“Oh Ireland my first and only love
Where Christ and Caesar are hand in glove!”
The lines quoted above are by James Joyce, famous for his seminal work - “Ulysses”. The lines describe Ireland to a certain extent; the Irish are intensely religious and fiercely patriotic. The island nation has a long history of wars and conflict; dating back to the 8th century when the fierce Nordic warrior tribes began plundering the island. Ireland’s 800 years of rule under the British monarchy was a period of intrigue, strife, famine, progress and intellectual development as some of the most famous works in English Literature were written. Irish luminaries of the written word include masters like George Bernard Shaw, Oscar Wilde and James Joyce.
The recent changes in visa procedures in the UK and the USA; which basically tightened the rules pertaining to student work-permits and life after education abroad; have increased Ireland’s popularity among Indian students looking to study abroad.
Why Study in Ireland?
- Medium of instruction is English
- Internationally recognised courses
- Close proximity to London and rest of Europe
- Strong Indian expatriate community
- Option to apply for a UK-work-permit on completion of studies
- A great place for nature-lovers with some amazing cliffs, lakes and beaches
Quick Facts about Ireland:
Major cities - Dublin, Belfast, Cork City and Galway City
Area - 70, 300 sq km
Currency - Pound Sterling and the Euro
Population - 4.2 million
Religion - Multi-faith predominantly Catholic
Languages - English, Gaelic, French
Weather - ‘four seasons a day’ - highly unpredictable; extremely cold winters and pleasant summer and spring.
One finds a resonance of India’s ‘Athithi Devoh Bhavah’ - ‘A Guest is equal to God’ principle in Ireland’s ‘Tá Fáilte Romhat’ or ‘You are very welcome’ way of life. The people are friendly and have a view about everything; ranging from sport and weather to American politics and the Vatican. People take a genuine interest in others and love helping anyone who faces a problem.
Top Ten Institutions in Ireland:
There are more than 30 universities in Ireland. The top 10 institutions in Ireland as per 4icu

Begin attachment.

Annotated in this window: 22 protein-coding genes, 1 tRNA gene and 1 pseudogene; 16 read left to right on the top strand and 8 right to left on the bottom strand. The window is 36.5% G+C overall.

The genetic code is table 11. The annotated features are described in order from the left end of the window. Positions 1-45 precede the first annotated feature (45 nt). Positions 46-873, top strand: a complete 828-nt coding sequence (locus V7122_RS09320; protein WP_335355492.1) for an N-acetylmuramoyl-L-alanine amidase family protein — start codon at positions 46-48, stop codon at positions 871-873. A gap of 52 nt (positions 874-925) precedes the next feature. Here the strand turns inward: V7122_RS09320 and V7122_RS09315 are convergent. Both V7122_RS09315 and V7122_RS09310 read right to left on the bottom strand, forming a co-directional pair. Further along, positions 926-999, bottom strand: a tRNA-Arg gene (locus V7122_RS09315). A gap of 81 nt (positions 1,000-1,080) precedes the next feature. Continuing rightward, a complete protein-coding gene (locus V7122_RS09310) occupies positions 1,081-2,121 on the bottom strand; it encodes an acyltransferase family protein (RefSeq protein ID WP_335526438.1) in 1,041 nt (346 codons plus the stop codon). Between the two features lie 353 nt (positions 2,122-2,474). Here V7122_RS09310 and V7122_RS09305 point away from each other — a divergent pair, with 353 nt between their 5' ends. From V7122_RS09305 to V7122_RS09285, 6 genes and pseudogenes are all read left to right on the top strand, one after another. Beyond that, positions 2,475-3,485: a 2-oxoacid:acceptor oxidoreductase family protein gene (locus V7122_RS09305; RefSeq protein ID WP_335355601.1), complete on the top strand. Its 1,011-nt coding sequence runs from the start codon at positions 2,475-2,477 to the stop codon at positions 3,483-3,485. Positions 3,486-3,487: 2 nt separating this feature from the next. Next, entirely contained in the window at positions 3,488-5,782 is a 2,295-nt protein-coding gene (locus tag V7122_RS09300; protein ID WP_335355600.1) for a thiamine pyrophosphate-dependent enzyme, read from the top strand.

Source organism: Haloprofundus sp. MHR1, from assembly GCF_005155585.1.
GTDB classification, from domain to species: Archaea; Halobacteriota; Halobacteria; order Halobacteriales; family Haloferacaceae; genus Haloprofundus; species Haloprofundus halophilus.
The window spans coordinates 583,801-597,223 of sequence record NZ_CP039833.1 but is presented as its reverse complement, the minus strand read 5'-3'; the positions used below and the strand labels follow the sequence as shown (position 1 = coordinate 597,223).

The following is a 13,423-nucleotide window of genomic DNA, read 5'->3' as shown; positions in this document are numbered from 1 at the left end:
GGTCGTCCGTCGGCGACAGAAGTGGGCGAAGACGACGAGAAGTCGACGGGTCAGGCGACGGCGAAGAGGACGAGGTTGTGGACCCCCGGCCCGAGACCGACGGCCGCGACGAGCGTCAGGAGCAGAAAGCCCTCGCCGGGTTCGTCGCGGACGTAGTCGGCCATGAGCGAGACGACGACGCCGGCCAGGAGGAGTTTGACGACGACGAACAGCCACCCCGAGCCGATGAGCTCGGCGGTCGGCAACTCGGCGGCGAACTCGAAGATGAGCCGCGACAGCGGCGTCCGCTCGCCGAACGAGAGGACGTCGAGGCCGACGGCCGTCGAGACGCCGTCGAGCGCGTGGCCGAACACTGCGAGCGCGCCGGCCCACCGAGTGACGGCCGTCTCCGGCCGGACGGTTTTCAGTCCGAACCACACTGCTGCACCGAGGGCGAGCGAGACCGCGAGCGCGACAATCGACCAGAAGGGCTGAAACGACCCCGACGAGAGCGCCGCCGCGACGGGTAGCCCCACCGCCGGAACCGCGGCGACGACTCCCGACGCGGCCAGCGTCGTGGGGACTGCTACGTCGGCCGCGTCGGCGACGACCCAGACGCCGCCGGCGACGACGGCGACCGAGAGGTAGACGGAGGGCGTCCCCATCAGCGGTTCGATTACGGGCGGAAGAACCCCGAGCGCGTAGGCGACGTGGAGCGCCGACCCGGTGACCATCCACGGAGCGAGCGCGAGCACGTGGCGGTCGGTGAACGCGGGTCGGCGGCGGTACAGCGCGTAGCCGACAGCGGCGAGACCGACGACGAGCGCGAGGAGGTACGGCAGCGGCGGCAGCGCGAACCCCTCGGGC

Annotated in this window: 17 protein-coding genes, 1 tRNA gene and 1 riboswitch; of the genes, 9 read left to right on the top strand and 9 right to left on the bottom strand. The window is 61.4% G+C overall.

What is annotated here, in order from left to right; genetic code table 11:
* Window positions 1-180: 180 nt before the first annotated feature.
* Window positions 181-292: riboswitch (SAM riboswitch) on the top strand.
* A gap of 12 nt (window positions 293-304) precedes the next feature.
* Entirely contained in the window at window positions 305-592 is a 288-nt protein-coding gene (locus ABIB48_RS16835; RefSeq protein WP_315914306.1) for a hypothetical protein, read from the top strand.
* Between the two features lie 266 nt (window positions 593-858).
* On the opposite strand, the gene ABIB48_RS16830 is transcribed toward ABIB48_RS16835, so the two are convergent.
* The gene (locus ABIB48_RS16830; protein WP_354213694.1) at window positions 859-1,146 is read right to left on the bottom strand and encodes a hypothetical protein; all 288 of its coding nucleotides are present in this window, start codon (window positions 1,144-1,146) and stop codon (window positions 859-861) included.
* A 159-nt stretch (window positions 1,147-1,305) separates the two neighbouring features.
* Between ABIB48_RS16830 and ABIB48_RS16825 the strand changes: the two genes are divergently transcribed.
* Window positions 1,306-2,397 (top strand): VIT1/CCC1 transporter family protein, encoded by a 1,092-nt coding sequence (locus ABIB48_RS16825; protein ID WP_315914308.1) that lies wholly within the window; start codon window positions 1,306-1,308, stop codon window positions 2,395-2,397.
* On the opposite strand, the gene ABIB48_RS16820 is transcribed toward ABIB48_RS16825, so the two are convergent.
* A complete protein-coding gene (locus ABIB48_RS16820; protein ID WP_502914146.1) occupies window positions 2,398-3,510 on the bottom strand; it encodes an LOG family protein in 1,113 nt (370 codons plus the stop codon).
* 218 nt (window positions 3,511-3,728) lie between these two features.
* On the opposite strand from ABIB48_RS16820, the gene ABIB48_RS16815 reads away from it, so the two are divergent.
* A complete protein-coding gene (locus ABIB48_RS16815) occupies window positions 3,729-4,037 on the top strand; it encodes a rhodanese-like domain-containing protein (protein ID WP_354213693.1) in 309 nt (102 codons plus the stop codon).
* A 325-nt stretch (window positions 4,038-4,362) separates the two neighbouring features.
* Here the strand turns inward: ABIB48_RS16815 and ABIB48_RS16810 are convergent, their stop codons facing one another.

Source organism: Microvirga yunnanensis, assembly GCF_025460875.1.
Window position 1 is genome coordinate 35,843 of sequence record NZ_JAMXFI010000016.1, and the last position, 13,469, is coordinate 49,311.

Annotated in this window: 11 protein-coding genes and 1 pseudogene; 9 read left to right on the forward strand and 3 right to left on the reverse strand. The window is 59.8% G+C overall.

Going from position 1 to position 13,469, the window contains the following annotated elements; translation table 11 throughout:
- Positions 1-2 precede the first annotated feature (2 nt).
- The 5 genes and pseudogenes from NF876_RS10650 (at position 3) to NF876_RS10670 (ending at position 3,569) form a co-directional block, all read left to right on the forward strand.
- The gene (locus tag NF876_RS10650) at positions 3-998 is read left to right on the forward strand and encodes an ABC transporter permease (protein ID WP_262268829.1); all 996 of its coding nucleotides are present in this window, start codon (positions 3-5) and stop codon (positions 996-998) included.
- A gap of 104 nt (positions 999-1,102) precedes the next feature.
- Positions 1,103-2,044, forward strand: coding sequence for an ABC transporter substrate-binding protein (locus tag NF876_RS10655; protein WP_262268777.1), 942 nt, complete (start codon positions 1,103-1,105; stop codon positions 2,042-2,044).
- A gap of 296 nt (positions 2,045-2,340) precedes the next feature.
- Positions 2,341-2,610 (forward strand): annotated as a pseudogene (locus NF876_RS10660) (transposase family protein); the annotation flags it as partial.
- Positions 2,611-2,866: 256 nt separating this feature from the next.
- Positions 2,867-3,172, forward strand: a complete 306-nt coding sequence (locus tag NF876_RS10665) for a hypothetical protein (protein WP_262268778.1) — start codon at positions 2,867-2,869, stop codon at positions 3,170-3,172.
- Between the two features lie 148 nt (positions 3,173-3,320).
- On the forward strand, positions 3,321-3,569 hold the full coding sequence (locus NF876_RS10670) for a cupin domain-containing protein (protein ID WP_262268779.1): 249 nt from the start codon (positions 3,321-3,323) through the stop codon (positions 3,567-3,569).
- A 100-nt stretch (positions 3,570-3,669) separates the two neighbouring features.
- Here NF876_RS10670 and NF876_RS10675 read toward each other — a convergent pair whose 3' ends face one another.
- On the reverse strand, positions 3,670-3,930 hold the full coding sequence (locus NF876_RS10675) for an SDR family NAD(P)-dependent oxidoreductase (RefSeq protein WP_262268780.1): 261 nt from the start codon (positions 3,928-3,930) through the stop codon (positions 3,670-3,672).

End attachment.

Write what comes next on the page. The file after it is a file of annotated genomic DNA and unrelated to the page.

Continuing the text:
1.Trinity College Dublin, University of Dublin
2.University College Cork
3.University College Dublin
4.Dublin City University
5.University of Limerick
6.National University of Ireland, Galway
7.Dublin Institute of Technology
8.National University of Ireland, Maynooth
9.Royal College of Surgeons in Ireland
10.Cork Institute of Technology
Post-2008 the economic downturn that affected most European countries and the USA; the Irish economy has faced issues but the country has shown remarkable progress to turn around its weaknesses, bolster tourism and open foreign investment opportunities to make the Irish economy stronger. Typically, as a student, a major portion of your budget would be spent on food and accommodation. Unless, you have a guardian living in the city where you are studying; it is best to opt for University-accommodation as it provides you with quick access to your classes and also comes with a meal-pass or catered-food options.
The average costs for various products and services listed below will give you a keen idea on how much money you would typically spend during the course of your studies in Ireland.
- Single bed-room apartment within the city - 700 to 750 Euros a month.
- Single bed-room apartment outside city-limits - 575 to 625 Euros a month.
- Three-course meal for two in a mid-range restaurant - 50 Euros.
- A movie in a cinema-hall - Roughly 10 Euros.
- A litre of milk - 1.15 Euros.
Ireland is a beautiful country, with a stunning combination of cliffs, lakes, beaches and hills. These are the natural wonders, there are some beautiful castles and churches as well that would interest history-lovers, architecture enthusiasts and the devout in equal measure.
Some popular places of tourist interest are described in minor detail below:
The Rock of Cashel is a hill, enclosed by limestone outcrops, primarily an ancient fortress-town. The town has an old round tower a 13th century Gothic cathedral and many other remnants of a glorious and prosperous past.
Kilkenny Castle traces its origins to a wooden structure tower built in 1172. This structure was replaced by a proper stone-castle comprising four towers in 1192; a testimony to their architecture is that three of those original towers still survive. The castle is maintained as a heritage tourist spot by the government now.
Christ Church Cathedral is amongst Ireland’s most beautiful places of worship and dates to the year 1030 and is located atop a hill in Dublin. The buttresses of the church structure are visually stunning!
The National Museum of Ireland is Ireland’s has the biggest collection of paintings, sculptures, natural history specimens and other items of interest that are unique to the glorious history and traditions of Ireland. The best thing about the Museum is that entry is free.
Embassy Details in Ireland
Embassy of India
6 Leeson Park, Dublin 6, Ireland
Tel.: 01-4970843, 4966792
Chancery - 09.00-17.30 hrs
Embassy of Bangladesh
The Bangladeshi Embassy in London functions as the embassy office for entry into Ireland as well.
Embassy of Bangladesh,
London SW7 5JA.
Tel: 020 7584 0081 - Fax: 020 7581 7477
Nearest Tube: Gloucester Road/ South Kensington
Embassy of Nepal
The Nepalese Embassy in London functions as the embassy office for entry into Ireland as well.
Embassy of Nepal,
12A Kensington Palace Gardens,
London, W8 4QU
Tel: +44 (0)207 229 1594 - Fax: +44 (0)207 792 9861
Embassy of Sri Lanka
Sri Lankan Consulate General in Dublin, Ireland
59 Ranelagh Road
Tel: (+353) 1-496-9621 Fax: (+353) 1-496-5345
May Saint Patrick wish you luck in your application to an Irish University!
“Beir bua agus beannacht" that’s Irish for “Good luck and God bless”.
Image Source: www.tripadvisor.com